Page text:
As seen above, therefore, the interface 4 uses the Error Table to compute for every axis position (in practice only for the vertexes of future voxels) the Error Matrixes for every Denavit and Hartemberg reference system. Through the procedure described in the present document (derived from the kinematic Denavit and Hartemberg theory) it builds up the global static error of the machine for those determined axes positions. In this way, it builds the Error Model, in the calibration or Error Model generation step that will be described below.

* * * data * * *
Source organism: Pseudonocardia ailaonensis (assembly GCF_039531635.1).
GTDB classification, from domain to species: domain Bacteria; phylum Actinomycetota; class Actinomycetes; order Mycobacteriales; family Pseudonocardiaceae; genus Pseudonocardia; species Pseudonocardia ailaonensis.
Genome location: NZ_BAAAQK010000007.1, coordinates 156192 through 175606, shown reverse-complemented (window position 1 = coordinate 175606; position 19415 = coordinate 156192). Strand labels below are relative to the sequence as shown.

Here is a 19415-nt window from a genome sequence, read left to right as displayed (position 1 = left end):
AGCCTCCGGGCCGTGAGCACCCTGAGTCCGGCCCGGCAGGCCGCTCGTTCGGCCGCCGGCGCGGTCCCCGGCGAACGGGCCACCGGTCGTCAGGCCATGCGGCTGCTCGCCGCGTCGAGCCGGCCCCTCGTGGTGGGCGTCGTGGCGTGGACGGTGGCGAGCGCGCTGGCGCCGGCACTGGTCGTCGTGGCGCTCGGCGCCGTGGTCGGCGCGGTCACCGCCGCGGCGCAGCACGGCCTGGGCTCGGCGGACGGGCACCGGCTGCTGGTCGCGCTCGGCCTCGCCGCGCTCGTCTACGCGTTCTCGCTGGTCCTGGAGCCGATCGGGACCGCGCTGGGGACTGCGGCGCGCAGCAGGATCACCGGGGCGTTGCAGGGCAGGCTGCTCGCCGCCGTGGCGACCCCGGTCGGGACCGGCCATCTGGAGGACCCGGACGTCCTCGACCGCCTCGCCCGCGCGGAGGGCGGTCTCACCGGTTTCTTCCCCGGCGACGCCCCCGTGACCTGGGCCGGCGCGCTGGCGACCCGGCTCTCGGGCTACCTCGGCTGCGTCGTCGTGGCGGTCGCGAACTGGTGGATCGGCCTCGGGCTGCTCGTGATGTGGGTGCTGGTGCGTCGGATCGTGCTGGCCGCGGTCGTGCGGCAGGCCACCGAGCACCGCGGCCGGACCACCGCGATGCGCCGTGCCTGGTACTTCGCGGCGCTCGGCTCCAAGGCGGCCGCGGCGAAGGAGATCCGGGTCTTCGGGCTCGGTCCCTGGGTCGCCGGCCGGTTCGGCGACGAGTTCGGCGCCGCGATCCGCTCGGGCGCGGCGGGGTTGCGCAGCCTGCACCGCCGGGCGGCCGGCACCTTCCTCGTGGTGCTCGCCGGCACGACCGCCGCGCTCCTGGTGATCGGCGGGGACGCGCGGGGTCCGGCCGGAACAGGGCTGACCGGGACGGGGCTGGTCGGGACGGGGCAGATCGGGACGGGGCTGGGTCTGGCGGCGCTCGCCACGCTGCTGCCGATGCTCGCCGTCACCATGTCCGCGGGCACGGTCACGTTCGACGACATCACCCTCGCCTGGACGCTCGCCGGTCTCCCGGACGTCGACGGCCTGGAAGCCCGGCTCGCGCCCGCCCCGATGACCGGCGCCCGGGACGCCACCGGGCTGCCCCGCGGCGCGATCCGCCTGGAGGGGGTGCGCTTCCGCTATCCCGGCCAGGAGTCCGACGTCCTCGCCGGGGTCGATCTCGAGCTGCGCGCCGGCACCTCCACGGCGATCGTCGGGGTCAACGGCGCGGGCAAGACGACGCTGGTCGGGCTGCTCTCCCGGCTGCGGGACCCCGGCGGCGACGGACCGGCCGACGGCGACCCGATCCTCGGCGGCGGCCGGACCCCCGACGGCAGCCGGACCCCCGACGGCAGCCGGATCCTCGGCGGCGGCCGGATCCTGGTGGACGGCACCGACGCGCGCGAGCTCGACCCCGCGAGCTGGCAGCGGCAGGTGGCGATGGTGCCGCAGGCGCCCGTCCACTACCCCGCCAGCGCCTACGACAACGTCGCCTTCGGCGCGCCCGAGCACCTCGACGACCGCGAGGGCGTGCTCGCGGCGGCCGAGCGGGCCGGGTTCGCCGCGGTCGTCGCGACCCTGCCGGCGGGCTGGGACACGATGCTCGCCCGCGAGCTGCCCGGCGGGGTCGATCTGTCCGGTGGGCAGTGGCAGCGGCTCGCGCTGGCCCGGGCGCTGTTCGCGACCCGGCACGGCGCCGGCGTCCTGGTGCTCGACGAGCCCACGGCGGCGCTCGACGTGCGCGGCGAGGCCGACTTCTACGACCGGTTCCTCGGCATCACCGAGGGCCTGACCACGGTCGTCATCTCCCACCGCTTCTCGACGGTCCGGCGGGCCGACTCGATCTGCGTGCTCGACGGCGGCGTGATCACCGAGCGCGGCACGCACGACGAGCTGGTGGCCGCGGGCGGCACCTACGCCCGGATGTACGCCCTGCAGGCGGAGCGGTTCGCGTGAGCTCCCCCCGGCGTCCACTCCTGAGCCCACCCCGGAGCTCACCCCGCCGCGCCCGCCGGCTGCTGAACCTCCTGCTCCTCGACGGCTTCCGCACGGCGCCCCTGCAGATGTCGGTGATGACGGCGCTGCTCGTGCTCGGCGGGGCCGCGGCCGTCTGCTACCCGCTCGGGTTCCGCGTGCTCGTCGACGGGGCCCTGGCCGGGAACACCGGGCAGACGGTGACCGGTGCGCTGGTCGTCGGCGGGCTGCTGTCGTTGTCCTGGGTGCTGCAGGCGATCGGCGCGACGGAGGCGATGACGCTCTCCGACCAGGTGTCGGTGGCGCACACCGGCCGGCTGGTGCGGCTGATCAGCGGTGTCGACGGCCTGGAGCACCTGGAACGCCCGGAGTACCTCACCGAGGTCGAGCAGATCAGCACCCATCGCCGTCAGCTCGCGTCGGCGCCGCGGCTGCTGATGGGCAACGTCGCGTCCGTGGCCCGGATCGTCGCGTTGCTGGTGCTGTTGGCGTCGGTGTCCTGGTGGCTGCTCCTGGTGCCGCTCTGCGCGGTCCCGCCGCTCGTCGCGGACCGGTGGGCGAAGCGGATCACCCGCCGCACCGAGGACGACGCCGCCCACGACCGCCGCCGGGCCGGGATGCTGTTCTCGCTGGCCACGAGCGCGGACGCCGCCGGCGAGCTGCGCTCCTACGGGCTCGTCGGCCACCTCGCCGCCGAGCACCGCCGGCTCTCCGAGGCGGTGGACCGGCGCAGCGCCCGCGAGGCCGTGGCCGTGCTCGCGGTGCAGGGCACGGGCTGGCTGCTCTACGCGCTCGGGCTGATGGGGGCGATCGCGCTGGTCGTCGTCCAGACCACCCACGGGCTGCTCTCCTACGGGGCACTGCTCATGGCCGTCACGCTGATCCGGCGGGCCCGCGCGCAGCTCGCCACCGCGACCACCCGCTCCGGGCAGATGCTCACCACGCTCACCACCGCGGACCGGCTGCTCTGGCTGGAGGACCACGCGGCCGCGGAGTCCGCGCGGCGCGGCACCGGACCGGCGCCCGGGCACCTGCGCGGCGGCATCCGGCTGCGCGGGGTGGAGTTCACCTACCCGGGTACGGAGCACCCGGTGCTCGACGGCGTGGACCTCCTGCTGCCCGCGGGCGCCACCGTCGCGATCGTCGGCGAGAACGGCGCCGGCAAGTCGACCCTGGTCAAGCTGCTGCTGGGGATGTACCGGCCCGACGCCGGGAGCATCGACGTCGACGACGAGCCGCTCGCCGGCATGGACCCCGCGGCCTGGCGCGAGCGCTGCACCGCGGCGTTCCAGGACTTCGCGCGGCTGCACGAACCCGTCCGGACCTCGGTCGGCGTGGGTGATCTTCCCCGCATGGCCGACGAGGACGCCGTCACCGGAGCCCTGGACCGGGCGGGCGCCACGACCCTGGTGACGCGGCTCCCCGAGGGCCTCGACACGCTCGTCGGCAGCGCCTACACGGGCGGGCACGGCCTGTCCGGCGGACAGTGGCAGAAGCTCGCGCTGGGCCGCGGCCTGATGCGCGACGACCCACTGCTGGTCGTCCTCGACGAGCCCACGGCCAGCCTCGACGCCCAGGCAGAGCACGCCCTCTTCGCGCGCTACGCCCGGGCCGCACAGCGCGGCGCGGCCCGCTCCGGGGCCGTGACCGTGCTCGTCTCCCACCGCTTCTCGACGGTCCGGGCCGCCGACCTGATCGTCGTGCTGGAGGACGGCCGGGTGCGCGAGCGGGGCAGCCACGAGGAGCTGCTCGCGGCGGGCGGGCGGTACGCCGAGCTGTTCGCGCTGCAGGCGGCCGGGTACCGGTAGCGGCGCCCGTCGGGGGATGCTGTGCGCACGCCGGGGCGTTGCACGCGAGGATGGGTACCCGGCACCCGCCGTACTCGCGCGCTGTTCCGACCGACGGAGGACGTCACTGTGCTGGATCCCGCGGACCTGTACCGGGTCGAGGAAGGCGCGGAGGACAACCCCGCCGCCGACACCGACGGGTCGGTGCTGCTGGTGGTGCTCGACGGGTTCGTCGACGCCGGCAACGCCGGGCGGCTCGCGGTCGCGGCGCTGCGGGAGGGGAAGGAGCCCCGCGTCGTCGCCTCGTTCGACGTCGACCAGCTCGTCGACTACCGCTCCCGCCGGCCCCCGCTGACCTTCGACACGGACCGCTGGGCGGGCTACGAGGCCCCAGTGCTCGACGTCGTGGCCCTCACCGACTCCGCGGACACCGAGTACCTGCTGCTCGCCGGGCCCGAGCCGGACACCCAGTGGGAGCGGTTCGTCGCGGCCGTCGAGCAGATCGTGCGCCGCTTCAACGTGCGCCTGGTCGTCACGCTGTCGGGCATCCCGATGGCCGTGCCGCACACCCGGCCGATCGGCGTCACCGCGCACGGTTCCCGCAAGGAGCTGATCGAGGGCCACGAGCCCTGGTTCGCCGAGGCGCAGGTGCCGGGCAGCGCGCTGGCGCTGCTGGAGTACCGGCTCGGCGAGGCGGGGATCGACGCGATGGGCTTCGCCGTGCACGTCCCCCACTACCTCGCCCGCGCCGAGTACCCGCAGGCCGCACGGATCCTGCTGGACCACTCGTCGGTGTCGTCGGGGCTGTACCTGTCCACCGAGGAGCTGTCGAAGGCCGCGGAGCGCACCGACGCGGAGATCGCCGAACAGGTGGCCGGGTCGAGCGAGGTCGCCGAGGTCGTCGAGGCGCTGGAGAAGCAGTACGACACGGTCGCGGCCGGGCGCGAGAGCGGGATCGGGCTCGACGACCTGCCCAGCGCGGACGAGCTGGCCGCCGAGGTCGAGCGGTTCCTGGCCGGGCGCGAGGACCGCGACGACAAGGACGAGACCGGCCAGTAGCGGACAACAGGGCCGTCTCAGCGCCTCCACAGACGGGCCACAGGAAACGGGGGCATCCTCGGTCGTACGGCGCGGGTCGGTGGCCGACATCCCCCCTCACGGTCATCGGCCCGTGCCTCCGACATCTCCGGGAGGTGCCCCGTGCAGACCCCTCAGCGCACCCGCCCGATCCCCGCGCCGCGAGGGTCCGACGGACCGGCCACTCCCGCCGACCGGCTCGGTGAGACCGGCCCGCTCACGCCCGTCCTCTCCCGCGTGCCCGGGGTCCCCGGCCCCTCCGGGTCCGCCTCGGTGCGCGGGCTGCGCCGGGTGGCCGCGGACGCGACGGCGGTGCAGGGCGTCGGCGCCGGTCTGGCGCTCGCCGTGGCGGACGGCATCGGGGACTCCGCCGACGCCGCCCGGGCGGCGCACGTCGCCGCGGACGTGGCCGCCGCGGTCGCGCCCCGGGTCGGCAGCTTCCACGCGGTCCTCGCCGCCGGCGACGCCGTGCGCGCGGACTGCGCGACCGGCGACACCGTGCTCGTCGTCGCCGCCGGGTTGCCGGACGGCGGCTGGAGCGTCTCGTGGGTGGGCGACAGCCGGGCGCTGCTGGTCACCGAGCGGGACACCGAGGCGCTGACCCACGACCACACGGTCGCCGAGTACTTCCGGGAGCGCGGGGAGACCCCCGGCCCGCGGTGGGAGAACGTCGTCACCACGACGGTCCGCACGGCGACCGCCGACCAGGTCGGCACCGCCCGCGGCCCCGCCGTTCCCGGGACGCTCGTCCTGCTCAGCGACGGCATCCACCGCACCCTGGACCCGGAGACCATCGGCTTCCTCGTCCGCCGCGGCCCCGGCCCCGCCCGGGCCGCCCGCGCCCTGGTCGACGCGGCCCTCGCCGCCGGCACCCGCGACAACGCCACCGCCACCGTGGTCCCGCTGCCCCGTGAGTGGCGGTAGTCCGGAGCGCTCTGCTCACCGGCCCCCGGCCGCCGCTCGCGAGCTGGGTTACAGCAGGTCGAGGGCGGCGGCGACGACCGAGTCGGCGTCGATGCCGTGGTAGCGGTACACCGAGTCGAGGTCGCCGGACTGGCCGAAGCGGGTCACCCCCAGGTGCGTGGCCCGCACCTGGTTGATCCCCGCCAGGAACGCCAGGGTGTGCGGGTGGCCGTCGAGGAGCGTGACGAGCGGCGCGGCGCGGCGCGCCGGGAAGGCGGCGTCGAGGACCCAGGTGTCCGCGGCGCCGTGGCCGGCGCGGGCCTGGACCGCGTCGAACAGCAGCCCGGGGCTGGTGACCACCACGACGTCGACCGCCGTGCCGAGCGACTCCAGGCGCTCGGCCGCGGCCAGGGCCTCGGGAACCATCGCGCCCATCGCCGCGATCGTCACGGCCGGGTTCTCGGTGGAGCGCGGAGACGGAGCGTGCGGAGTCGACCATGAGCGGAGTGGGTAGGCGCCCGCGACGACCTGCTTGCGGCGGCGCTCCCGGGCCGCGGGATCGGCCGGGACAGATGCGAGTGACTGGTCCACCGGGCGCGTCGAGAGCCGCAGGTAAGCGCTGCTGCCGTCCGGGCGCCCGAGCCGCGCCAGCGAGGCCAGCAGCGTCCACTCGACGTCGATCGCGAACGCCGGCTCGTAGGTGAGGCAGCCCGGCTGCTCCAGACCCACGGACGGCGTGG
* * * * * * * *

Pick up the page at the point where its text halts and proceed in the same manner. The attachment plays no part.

FIG. 2 is a perspective sectional view of the measuring laser device 5 of the inventive system. The device 5 shown is of the LTD500 type manufactured by company Leica AG, but other equivalent, commercially available devices are equally effectively appliable, not only as regards the operating principle (for example, systems based on photometry principles), but also as regards morphology (remote non-contact sensors). The measuring laser device 5 substantially comprises a retro-reflector 7 that in FIG. 2 is shown separated from the device 5, because it is placed on the object to be measured. In the examined case, the retro-reflector 7 is placed on the tool-holder head 9 of the machine tool 1. The device 5 further comprises a measuring head 8 containing a coder 9′ operated by an engine 11 in order to rotate around a first axis A in FIG. 2, and a coder 13 operated by an engine 15 in order to rotate around a second axis B perpendicular to the first axis A. There are further provided a position detector 17, a beam splitter 19, an interferometer 21 and an absolute distance meter 23. The above-mentioned components are standard for the product shown and their operation will be described only briefly, for a better understanding of the present invention.